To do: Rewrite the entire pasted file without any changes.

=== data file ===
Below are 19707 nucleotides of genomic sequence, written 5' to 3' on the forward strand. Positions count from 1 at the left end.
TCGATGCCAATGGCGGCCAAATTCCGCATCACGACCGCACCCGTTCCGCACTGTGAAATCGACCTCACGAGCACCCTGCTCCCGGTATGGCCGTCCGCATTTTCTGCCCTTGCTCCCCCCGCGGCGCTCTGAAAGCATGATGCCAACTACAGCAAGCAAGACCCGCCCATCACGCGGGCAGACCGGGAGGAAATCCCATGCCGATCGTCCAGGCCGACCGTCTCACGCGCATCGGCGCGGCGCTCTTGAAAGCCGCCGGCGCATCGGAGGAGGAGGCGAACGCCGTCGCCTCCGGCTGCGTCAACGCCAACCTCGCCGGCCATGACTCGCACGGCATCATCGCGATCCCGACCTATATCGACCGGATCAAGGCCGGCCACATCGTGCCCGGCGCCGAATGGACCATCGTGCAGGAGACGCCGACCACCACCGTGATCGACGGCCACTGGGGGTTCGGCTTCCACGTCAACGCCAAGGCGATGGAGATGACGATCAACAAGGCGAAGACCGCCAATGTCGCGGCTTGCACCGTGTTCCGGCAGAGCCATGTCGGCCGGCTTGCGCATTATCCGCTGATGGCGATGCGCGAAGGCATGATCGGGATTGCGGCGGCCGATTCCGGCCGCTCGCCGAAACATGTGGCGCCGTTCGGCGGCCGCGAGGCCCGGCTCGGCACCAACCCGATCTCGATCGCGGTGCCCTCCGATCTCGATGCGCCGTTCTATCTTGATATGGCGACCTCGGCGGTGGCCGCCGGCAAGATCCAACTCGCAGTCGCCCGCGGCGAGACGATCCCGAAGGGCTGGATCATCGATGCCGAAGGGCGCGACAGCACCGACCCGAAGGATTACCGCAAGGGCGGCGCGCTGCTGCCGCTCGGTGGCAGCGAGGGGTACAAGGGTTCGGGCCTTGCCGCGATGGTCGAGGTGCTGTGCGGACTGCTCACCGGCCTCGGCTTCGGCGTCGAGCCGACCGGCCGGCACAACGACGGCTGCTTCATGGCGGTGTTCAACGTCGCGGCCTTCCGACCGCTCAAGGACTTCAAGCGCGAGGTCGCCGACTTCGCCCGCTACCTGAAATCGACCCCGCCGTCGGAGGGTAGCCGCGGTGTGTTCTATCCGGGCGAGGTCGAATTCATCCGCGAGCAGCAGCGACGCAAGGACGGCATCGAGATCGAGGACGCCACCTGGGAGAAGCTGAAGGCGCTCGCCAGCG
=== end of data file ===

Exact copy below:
Below are 19707 nucleotides of genomic sequence, written 5' to 3' on the forward strand. Positions count from 1 at the left end.
TCGATGCCAATGGCGGCCAAATTCCGCATCACGACCGCACCCGTTCCGCACTGTGAAATCGACCTCACGAGCACCCTGCTCCCGGTATGGCCGTCCGCATTTTCTGCCCTTGCTCCCCCCGCGGCGCTCTGAAAGCATGATGCCAACTACAGCAAGCAAGACCCGCCCATCACGCGGGCAGACCGGGAGGAAATCCCATGCCGATCGTCCAGGCCGACCGTCTCACGCGCATCGGCGCGGCGCTCTTGAAAGCCGCCGGCGCATCGGAGGAGGAGGCGAACGCCGTCGCCTCCGGCTGCGTCAACGCCAACCTCGCCGGCCATGACTCGCACGGCATCATCGCGATCCCGACCTATATCGACCGGATCAAGGCCGGCCACATCGTGCCCGGCGCCGAATGGACCATCGTGCAGGAGACGCCGACCACCACCGTGATCGACGGCCACTGGGGGTTCGGCTTCCACGTCAACGCCAAGGCGATGGAGATGACGATCAACAAGGCGAAGACCGCCAATGTCGCGGCTTGCACCGTGTTCCGGCAGAGCCATGTCGGCCGGCTTGCGCATTATCCGCTGATGGCGATGCGCGAAGGCATGATCGGGATTGCGGCGGCCGATTCCGGCCGCTCGCCGAAACATGTGGCGCCGTTCGGCGGCCGCGAGGCCCGGCTCGGCACCAACCCGATCTCGATCGCGGTGCCCTCCGATCTCGATGCGCCGTTCTATCTTGATATGGCGACCTCGGCGGTGGCCGCCGGCAAGATCCAACTCGCAGTCGCCCGCGGCGAGACGATCCCGAAGGGCTGGATCATCGATGCCGAAGGGCGCGACAGCACCGACCCGAAGGATTACCGCAAGGGCGGCGCGCTGCTGCCGCTCGGTGGCAGCGAGGGGTACAAGGGTTCGGGCCTTGCCGCGATGGTCGAGGTGCTGTGCGGACTGCTCACCGGCCTCGGCTTCGGCGTCGAGCCGACCGGCCGGCACAACGACGGCTGCTTCATGGCGGTGTTCAACGTCGCGGCCTTCCGACCGCTCAAGGACTTCAAGCGCGAGGTCGCCGACTTCGCCCGCTACCTGAAATCGACCCCGCCGTCGGAGGGTAGCCGCGGTGTGTTCTATCCGGGCGAGGTCGAATTCATCCGCGAGCAGCAGCGACGCAAGGACGGCATCGAGATCGAGGACGCCACCTGGGAGAAGCTGAAGGCGCTCGCCAGCG